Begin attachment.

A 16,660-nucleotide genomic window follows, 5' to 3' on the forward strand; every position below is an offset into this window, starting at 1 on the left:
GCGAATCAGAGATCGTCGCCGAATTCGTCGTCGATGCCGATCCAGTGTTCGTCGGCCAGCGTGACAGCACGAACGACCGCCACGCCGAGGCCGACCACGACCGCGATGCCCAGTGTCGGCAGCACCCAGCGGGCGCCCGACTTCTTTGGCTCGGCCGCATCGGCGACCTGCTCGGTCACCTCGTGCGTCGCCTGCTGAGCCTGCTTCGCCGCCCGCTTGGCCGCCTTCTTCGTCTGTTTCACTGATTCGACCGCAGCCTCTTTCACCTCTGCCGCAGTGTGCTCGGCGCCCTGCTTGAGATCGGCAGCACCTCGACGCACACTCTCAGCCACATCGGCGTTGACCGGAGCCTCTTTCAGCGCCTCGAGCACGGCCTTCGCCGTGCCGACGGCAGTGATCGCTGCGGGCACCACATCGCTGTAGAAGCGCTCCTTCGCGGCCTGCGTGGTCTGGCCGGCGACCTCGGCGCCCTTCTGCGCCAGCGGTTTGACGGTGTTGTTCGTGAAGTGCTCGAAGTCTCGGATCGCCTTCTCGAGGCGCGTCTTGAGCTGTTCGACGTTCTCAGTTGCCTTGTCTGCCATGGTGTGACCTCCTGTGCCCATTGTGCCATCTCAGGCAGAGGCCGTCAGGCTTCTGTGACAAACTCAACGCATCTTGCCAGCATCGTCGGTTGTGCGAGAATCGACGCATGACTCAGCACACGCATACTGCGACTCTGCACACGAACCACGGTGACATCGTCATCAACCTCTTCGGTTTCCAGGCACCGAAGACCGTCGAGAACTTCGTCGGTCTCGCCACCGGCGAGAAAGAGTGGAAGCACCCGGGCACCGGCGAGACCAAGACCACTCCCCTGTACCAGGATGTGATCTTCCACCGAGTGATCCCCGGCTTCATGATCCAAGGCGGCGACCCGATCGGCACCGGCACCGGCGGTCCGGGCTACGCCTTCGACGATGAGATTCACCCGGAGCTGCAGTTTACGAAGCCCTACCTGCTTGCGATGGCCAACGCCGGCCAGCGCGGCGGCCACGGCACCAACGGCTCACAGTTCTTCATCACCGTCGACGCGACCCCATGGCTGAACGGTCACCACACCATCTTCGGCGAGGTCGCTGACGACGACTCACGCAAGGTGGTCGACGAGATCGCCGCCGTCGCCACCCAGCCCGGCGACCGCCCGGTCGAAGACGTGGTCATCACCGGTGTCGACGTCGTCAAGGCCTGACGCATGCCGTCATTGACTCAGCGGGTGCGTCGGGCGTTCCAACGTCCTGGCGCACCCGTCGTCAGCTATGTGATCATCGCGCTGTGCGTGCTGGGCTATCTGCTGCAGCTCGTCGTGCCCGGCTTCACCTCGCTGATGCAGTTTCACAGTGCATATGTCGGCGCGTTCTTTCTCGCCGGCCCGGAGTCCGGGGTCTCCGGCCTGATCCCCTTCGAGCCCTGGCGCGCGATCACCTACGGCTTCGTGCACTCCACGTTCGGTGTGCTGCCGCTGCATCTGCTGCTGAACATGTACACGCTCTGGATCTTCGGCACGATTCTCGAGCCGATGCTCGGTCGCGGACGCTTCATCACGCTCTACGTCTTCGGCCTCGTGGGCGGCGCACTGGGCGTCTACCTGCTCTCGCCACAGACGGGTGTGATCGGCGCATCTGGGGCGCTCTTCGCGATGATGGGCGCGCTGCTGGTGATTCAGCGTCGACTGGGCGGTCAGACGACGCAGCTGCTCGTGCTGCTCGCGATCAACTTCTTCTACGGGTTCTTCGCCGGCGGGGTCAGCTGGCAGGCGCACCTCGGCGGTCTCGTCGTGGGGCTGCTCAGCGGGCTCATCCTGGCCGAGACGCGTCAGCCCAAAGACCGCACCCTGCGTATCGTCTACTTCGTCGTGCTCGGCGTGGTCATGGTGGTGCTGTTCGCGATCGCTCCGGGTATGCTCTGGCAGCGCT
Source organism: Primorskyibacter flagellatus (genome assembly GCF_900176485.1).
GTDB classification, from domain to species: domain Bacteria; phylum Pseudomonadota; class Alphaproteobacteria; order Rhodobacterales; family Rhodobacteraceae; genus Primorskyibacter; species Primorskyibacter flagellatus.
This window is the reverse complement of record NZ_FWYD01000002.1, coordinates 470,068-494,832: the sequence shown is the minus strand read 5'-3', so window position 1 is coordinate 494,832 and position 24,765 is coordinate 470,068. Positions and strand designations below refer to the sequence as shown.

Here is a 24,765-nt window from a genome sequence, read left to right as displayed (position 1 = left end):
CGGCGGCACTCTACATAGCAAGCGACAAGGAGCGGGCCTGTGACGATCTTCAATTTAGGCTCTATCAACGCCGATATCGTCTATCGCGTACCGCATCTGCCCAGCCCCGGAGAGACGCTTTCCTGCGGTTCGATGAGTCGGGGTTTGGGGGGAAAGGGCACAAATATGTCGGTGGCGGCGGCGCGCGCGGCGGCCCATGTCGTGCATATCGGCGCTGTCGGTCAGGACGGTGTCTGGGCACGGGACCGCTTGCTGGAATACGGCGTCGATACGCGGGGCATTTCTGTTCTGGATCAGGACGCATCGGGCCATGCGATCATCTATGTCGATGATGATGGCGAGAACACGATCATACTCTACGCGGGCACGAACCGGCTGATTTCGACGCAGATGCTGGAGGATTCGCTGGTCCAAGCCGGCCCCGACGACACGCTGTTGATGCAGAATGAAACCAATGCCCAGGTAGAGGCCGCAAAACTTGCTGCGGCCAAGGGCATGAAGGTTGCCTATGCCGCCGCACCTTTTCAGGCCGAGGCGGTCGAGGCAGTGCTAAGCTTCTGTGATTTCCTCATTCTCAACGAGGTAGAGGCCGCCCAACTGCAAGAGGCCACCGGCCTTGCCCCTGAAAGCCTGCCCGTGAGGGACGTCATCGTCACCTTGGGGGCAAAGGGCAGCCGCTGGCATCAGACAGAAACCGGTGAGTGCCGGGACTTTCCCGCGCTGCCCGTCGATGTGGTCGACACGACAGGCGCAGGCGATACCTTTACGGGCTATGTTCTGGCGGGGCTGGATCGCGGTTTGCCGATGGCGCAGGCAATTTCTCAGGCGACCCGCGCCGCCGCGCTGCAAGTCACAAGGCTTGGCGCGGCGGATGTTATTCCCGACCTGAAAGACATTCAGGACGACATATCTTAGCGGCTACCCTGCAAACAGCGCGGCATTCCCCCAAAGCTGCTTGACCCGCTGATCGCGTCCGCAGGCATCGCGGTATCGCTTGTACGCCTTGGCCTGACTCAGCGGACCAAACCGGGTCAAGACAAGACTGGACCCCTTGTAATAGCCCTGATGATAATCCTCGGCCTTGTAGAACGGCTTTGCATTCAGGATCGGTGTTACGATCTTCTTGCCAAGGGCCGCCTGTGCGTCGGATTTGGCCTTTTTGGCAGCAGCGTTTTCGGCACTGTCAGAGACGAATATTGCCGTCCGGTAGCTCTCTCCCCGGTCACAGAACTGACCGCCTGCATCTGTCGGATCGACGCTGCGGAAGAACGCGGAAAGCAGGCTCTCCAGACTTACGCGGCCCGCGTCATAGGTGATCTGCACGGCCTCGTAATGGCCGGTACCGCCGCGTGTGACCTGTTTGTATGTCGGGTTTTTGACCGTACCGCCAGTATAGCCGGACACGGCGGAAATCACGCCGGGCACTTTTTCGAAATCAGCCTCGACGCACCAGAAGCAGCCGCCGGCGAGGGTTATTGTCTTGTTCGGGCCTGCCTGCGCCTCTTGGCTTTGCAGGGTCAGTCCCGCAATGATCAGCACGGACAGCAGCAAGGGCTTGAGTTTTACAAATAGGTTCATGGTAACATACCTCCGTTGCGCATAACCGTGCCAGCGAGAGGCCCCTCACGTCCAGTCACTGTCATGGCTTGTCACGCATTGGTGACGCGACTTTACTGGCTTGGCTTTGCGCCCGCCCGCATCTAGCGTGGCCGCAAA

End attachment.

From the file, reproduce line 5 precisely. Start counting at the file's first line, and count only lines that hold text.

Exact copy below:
This window is the reverse complement of record NZ_FWYD01000002.1, coordinates 470,068-494,832: the sequence shown is the minus strand read 5'-3', so window position 1 is coordinate 494,832 and position 24,765 is coordinate 470,068. Positions and strand designations below refer to the sequence as shown.